When I first heard about Solidworks I knew there had to be some model railroading applications. I have previously made brass masters the old fashioned way by machining a brass pattern 4% oversized. It is a VERY time consuming process. The worst thing about it is, many times during the making of the mold; the master pattern can be damaged or totally destroyed. So when the mold expires, the part cannot be reproduced again without a new master. I have had that happen to me. This process has been replaced with Solidworks and a Rapid Prototype printer for producing master patterns.
The simplified key difference between AutoCAD and Solidworks is AutoCAD is just a 2D drawing. With Solidworks, you can send the file to a number of different end processes that will manufacture the part. It is a 3D MODELING program. Solidworks is also very flexible, in that an item can be easily modified and revised after the initial creation of the item.
See below for the master patterns I had made from my drawings. It is really a truly amazing process. The quality was outstanding. This could either be as a lost plastic process, where 1 plastic master gets you 1 brass casting, or have a mold made for traditional lost wax brass casting. I model almost exclusively in brass, so brass casting is the most likely way to go here. If you are modeling in plastic, then of course you just use the rapid prototype produced plastic part as is, but that would be very expensive!
See the end details of my Solidworks 2 Page for more details on getting urethane items made.
I am not up to the level of drawing steam engine boiler fronts and drivers – yet. It is just a matter of time until I will be able to design a boiler front.
I HAVE 10 years of “dream parts”, the parts I never thought I would ever get - in my hands now. I am making new parts all the time.
The item does not have to be rolling stock related. Truly anything can be made.
Materials I have used are Prototherm and VisiJet. Prototherm becomes the master for a lost wax brass casting mold. This has a glassy smooth top surface for great finish and resolution. VisiJet is a burnout material. It is for very low production items. No mold is needed. You get a 1 cast part per SLA printing because it is burned out in the curing of the investment plaster. My venture into using VisiJet was not as successful as I had hoped. What is considered an acceptable VisiJet parts surface by industry standards once it is burned out and cast was by far not acceptable to me. It is good for utility parts like motor mounts that are not seen or for difficult to cast parts, but you will spend extensive time sanding and smoothing the part surfaces.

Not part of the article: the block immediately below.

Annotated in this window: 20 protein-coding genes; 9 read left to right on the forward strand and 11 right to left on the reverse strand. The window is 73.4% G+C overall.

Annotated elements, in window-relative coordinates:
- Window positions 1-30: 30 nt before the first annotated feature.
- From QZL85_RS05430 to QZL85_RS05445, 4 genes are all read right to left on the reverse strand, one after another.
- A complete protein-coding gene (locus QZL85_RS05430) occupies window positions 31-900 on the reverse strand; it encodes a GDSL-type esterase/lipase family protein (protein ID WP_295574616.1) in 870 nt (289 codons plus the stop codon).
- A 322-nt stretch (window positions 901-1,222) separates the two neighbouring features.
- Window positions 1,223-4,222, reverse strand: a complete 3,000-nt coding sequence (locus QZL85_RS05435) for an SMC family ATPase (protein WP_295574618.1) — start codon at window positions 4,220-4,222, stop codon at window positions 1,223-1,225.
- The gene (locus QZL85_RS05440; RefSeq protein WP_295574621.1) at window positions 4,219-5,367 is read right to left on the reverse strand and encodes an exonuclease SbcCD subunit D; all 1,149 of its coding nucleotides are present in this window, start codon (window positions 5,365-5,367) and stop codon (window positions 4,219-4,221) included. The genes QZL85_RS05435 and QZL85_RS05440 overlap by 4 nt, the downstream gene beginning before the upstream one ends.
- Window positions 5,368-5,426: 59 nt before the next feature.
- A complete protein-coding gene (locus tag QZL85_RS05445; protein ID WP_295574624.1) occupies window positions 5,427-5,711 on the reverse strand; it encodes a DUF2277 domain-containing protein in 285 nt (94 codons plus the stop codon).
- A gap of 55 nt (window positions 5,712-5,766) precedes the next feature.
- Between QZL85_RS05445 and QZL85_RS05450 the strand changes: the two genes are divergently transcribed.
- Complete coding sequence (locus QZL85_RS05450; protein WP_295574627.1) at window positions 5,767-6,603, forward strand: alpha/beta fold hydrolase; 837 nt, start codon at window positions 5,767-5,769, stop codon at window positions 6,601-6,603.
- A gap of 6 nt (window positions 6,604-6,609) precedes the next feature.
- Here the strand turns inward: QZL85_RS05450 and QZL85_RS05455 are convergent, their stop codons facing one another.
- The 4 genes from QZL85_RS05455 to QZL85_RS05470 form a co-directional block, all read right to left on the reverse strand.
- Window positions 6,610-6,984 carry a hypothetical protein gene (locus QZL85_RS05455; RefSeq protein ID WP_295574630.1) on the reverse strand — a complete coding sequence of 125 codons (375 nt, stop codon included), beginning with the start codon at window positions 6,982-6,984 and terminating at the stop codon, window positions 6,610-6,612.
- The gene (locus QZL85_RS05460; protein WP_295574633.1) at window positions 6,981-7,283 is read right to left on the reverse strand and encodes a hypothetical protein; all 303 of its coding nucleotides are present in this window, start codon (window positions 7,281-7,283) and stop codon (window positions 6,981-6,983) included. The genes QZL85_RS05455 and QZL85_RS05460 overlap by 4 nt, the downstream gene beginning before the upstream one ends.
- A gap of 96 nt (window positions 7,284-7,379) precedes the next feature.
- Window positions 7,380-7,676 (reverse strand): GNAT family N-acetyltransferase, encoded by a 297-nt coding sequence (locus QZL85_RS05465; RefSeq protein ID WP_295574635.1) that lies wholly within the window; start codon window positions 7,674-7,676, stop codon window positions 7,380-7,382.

P70r Roof Vents
The Penn Ventilator
(I call them stumps!)
Penn Ventilator and Capped Vents Master Pattern
This material is called Prototherm
(Made from VisiJet)
Steam Engine Handrail Stanchions
(From the I1)
RS11 Antenna Stanchion
Sound Cam Wiper Assembly
While none of this was made using Solidworks, it looks SO nice when drawn in 3D!
This is mounted down in the frame right behind the sound cam on a new cross member soldered to the frame. The approximate dimensions are 3/8’ wide x ¼” high x ¾” long. The bottom wheel plate is between the brass screw and the C bracket. You can adjust the pressure of the wiper finger on the sound cam from the bottom of the locomotive without ever taking it apart.
Actual 3D Printed Master
PRR PA1 and E7 Modern Numberboard, Brackets & Marker Light
PRR 2D-F1 Archbar Truck
This is my biggest success so far. More is to come!
This truck is now available from Pennsy S Models
The 2D-F1 truck was used on FM GL, GLa, GLb, GLc GP, GPa, GR, GRa, GS, GSa, GSd, H22, K7, XL, X23, X24, X25, X25a and GSC. It was the predecessor to the very common 2D-F8 truck.
These trucks have never been offered previously in S Scale in any form. It was done as a design challenge when I was going to school for Solidworks. I measured a real 2D-F1 truck on the GLa hopper at the RRMPA in Strasburg PA, and then compared my sketches to real PRR drawings I have. I crossed the prototype details and features of S Helper Service trucks to design this truck. So it is essentially a brass S Helper Service truck that uses their Delrin axle bushings and wheels. NWSL premium code 110 Nickel Silver wheels fit in perfectly as well. I am not sure if P64 wheels fit. They roll and equalize VERY well. The bolsters have the same ride height as the SHS trucks when using 33” wheels. The castings include 4 side frames and 9 journal box covers (1 extra) on the first tree. The second tree includes 4 bolsters. 1 bolster pair is for generic installations like brass cars. The second bolster set is designed to fit S Helper Service cars. Assembly and some drilling out of holes is required.
E7 Vent Door
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